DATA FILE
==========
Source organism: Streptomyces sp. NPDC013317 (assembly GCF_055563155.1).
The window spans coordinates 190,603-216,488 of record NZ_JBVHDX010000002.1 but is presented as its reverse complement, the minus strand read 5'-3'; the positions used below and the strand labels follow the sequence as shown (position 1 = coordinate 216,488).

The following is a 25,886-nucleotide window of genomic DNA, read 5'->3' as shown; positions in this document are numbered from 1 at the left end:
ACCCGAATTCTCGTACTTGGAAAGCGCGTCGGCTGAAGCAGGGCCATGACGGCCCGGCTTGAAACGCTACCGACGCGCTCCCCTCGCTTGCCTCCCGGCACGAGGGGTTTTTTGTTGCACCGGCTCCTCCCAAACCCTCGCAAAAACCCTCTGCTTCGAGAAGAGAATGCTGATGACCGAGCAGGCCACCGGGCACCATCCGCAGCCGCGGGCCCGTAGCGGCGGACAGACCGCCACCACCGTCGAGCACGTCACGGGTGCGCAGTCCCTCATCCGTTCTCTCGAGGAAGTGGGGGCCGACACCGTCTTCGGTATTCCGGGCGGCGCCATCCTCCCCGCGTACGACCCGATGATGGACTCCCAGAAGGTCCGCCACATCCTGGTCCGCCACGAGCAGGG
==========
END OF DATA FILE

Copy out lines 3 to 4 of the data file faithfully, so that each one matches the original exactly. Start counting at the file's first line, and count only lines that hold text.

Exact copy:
The following is a 25,886-nucleotide window of genomic DNA, read 5'->3' as shown; positions in this document are numbered from 1 at the left end:
ACCCGAATTCTCGTACTTGGAAAGCGCGTCGGCTGAAGCAGGGCCATGACGGCCCGGCTTGAAACGCTACCGACGCGCTCCCCTCGCTTGCCTCCCGGCACGAGGGGTTTTTTGTTGCACCGGCTCCTCCCAAACCCTCGCAAAAACCCTCTGCTTCGAGAAGAGAATGCTGATGACCGAGCAGGCCACCGGGCACCATCCGCAGCCGCGGGCCCGTAGCGGCGGACAGACCGCCACCACCGTCGAGCACGTCACGGGTGCGCAGTCCCTCATCCGTTCTCTCGAGGAAGTGGGGGCCGACACCGTCTTCGGTATTCCGGGCGGCGCCATCCTCCCCGCGTACGACCCGATGATGGACTCCCAGAAGGTCCGCCACATCCTGGTCCGCCACGAGCAGGG